The way to combat the missionaries’ use of the internet is through the courts. Yad L’Achim is suing social media firms for running missionary material that targets minors, including cartoons and graphics, a criminal act that carries a prison sentence. The proceedings have been suspended due to the corona crisis.

But even if they produce results, the missionaries now have a TV channel at their disposal, which reaches more than 600,000 homes. “The child is at home bored, flipping channels, and comes across their programming,” says Rabbi Kluger. “There’s no one there to explain to him the myth of ‘Messianic Judaism.’”

One of the biggest problems facing those seeking to protect innocent Jews from missionaries is the lack of legislation barring such activity and the refusal of the police to prosecute those who violate the few laws that are on the books.

“In order to get a case against missionaries prosecuted, you need special approval from the attorney general,” says Abergil, adding, “That’s how sensitive the topic is.”

Not only do the police do nothing about missionaries who preach to minors to convert — a crime that is punishable by prison time — they don’t even take action in cases of baptism. “We have a case of a missionary who baptized two 16-year-olds … in Ashkelon two years ago,” Abergil says. “The case was closed due to lack of public interest.”

Who are the leaders of the missionary congregations, and where do they get the funding to prey on the poor and elderly, often from the CIS, with handouts?

Abergil says that a third are Jews who converted out and married non-Jews, and the rest are Christians. The money, unimaginable sums, comes from evangelicals abroad.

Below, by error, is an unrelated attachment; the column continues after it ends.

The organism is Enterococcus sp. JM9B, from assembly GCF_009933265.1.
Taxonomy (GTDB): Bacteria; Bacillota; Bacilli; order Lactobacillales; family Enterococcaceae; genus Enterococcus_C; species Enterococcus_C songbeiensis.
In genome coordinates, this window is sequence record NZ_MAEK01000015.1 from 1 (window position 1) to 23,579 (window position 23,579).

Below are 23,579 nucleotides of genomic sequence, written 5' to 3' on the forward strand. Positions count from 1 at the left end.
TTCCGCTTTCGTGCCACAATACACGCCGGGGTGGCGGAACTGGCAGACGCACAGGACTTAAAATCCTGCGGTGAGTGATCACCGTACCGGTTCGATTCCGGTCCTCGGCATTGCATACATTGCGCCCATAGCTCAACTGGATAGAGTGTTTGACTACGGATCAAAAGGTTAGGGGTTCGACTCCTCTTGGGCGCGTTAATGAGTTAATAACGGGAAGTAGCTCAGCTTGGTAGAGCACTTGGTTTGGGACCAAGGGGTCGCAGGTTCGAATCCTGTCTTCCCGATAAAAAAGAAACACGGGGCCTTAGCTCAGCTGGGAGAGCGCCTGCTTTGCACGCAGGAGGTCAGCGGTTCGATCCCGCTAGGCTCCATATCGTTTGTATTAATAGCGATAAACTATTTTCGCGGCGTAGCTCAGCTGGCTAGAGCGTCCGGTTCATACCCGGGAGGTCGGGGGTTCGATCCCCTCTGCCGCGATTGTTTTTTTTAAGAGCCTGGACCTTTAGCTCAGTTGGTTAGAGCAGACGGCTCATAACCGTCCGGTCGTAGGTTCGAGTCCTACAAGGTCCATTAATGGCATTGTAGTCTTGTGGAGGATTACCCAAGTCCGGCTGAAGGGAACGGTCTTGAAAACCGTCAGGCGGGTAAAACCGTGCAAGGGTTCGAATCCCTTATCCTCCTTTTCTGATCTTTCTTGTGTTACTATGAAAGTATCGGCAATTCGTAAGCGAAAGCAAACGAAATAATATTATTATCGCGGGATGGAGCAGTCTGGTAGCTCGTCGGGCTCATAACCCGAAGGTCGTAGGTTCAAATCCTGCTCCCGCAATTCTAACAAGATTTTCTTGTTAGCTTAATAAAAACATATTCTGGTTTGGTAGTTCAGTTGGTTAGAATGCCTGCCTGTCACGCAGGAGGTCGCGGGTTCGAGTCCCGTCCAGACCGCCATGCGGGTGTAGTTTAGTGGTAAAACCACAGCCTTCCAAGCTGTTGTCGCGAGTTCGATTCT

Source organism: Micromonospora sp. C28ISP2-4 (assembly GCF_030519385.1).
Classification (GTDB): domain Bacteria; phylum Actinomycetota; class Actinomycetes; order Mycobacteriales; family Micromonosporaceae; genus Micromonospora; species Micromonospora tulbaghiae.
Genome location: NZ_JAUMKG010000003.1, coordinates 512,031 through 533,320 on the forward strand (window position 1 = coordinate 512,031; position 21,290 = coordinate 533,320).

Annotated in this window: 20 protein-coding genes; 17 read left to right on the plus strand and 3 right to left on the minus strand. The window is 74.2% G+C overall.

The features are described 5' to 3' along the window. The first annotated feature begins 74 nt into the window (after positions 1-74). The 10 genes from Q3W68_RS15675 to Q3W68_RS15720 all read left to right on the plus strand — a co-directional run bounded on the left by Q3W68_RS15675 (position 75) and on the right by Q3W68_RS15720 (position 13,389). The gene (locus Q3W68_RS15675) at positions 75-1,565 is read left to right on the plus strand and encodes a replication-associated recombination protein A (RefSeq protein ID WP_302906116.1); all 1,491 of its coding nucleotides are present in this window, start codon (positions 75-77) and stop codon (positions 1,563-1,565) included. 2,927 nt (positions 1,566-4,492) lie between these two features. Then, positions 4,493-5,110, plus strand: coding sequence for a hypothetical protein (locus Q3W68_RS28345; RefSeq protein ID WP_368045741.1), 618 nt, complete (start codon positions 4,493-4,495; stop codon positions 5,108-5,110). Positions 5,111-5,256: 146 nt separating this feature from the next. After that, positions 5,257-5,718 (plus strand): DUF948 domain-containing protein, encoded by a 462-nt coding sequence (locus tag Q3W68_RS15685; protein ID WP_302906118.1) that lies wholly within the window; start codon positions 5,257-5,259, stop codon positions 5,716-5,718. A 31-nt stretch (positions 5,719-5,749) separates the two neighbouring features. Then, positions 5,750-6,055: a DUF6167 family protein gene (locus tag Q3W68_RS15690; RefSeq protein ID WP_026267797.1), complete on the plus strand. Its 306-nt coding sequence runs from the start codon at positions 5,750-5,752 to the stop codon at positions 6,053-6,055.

“We compiled a report of funds raised over a five-year period from 15 major organizations and came up with billions of dollars in assistance to operations in Israel,” he says.

Is the fact that President Donald Trump is supported by evangelicals, and Israel doesn’t want to run afoul of him, a possible reason why the Israeli authorities look the other way at missionary activity?

Abergil doesn’t think so. “The evangelical movement is very broad,” he says. “At one extreme, you have people who love Israel and the Jews and don’t want to convert them. At the other extreme, you have the missionaries who support missionary activity in Israel.”

At least one prominent evangelical supporter of Israel has come out against the channel for airing missionary content aimed at Jews, saying it encourages anti-Semitism.

“In recent decades, millions of Christians have felt the call to stand with the State of Israel and the Jewish people with no hidden agenda,” said Laurie Cardoza-Moore, a Tennessee-based evangelical. “Any attempts to convert Jews or downgrade their religion will only [sow] undue hatred at a time when we should unite in the face of darkness.”

What can be done to get Shelanu off the air?

“We’re in touch with the Communications Ministry and with the Council for Cable TV and Satellite Broadcasting demanding that it be closed down if it is found to be broadcasting missionary messages in violation of the terms of its agreement,” Abergil said.

In addition, Sephardic Chief Rabbi Harav Yitzchak Yosef appealed to the outgoing communications minister, Dudi Amsalem, to intercede, and chareidi MKs have joined the battle.

“MKs who are faithful to kodshei Yisrael will do everything in their power to prevent this dangerous channel from continuing to operate,” MK Rabbi Moshe Gafni (United Torah Judaism) said.

For the time being, Simpson is being allowed to continue his broadcasts, and that infuriates Rabbi Kluger.

“There are Christian countries that bar various cults,” he said, “and here, in a Jewish state, there is no law that bars taking advantage of people in distress or people who are ignorant? That’s outrageous.”